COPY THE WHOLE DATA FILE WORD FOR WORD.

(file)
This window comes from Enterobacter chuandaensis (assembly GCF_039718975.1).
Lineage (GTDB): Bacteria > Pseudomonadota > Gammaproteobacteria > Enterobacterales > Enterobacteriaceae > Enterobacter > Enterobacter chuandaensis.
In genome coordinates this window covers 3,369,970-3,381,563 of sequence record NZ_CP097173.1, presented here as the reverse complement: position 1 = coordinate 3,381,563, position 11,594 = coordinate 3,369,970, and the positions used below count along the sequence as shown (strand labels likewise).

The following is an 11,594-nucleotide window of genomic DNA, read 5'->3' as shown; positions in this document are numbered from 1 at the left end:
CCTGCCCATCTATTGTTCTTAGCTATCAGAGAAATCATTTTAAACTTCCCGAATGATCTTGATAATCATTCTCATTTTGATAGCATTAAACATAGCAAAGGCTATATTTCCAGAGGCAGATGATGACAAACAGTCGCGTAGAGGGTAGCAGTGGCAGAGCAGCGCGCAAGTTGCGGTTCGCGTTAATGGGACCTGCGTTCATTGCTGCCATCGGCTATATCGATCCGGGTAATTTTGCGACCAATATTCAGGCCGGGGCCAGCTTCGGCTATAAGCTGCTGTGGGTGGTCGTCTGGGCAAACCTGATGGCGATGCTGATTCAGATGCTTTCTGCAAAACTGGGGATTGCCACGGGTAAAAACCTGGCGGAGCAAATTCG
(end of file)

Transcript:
This window comes from Enterobacter chuandaensis (assembly GCF_039718975.1).
Lineage (GTDB): Bacteria > Pseudomonadota > Gammaproteobacteria > Enterobacterales > Enterobacteriaceae > Enterobacter > Enterobacter chuandaensis.
In genome coordinates this window covers 3,369,970-3,381,563 of sequence record NZ_CP097173.1, presented here as the reverse complement: position 1 = coordinate 3,381,563, position 11,594 = coordinate 3,369,970, and the positions used below count along the sequence as shown (strand labels likewise).

The following is an 11,594-nucleotide window of genomic DNA, read 5'->3' as shown; positions in this document are numbered from 1 at the left end:
CCTGCCCATCTATTGTTCTTAGCTATCAGAGAAATCATTTTAAACTTCCCGAATGATCTTGATAATCATTCTCATTTTGATAGCATTAAACATAGCAAAGGCTATATTTCCAGAGGCAGATGATGACAAACAGTCGCGTAGAGGGTAGCAGTGGCAGAGCAGCGCGCAAGTTGCGGTTCGCGTTAATGGGACCTGCGTTCATTGCTGCCATCGGCTATATCGATCCGGGTAATTTTGCGACCAATATTCAGGCCGGGGCCAGCTTCGGCTATAAGCTGCTGTGGGTGGTCGTCTGGGCAAACCTGATGGCGATGCTGATTCAGATGCTTTCTGCAAAACTGGGGATTGCCACGGGTAAAAACCTGGCGGAGCAAATTCG